- So is Michael Paul Chan, playing Roberts.
- I'm finding Stephen Furst's mugging really difficult to deal with on this viewing of the series. It improves as the series progresses, but sheesh...
|Although he does have a few mildly effective moments when he stands up to Londo on behalf of Kiron And Aria.|
- What's with the Kosh scene?!? Kosh seems to have bought a miniature Guardian Of Forever and is using it to study humanity. Alright, look: there's no way Kosh doesn't already know everything he needs to know about Earth and humanity. So I assume he's playing a long con on Sinclair here, and only wants Sinclair to think he's studying humanity. That's nonsense, too, but I could accept that more than I accept whatever the scene actually is.
- Tristan Rogers is pretty terrible as Malcolm. It's a poorly-written role, and the direction helps not at all; but Rogers doesn't help a bit, either.
- I don't buy Ivanova and Malcolm at all. Claudia Christian and Rogers have zero chemistry, but beyond that, I just don't buy this as a person Ivanova would be attracted to.
- We're back to shitty G'Kar again. Katsulas is better at it this time than in weeks past, but this is a disappointing relapse that definitely points toward the fact "Mind War" was moved up in the airing schedule.
- Garibaldi has such crystal-clear surveillance footage of Malcolm's visit with Roberts that he may as well have had a film crew in the room. This is a problematic plot device: if the security cameras record to THIS level on B5, then there's little excuse for anything ever going unnoticed. Also, isn't it a bit iffy from an ethical standpoint to record private conversations in that manner?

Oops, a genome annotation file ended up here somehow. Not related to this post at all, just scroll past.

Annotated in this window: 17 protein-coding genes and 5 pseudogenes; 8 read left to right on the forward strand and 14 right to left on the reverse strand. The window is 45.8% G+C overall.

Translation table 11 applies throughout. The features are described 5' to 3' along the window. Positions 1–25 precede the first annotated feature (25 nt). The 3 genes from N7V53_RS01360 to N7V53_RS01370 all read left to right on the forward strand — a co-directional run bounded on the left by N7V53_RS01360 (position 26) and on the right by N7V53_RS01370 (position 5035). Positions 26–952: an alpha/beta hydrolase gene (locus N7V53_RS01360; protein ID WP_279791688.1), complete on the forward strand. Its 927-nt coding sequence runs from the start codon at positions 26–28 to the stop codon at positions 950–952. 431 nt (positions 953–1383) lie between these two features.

- The entirety of the Sinclair-infiltrates-Homeguard subplot is unbelievable. You'd have to be a damned stupid hate-group leader to just blithely let the commander and XO of the station "join" your group. I guess maybe that's tempered somewhat by Malcolm trusting Ivanova, but doesn't that imply he'd have reason to believe she already held views like that? Does Ivaonova have a secret racist (speciesist?) past we don't know about?!? (Hashtag MEGA.)
- Londo's "my shoes are too tight" speech, quoted above so as to make it clear right off the bat why this post bears the title I gave it, is embarrassing. Even moreso later when he delivers the "...and children should be allowed to dance" punchline after deciding to help Kiron and Aria. In theory, this stuff could play as a followup to Londo's post-Adira funk. Maybe for some viewers it does play that way. For me, it's embarrassing. I've barely enjoyed Peter Jurasik at all during this rewatch so far, and it's honestly distressing me a little bit.
- Wouldn't Sinclair's treatment of the fish-people aliens be kind of a major diplomatic incident? first he shuns the lady at the reception; then he damn near lets her get killed in a hostage crisis.
- Plus, he's pissed off the League on Nonaligned Worlds AND at least half of the sitting ambassadors. Honestly, Sinclair could probably get shitcanned for what he does in this episode. I like Michael O'Hare alright in this one, by the way.
Bryant's rating: * 1/2 / *****
|This didn't fit into the conversation anywhere, but I like it visually and can't bear to waste a screencap, so there you have it.|
Next up: "And the Sky Full of Stars."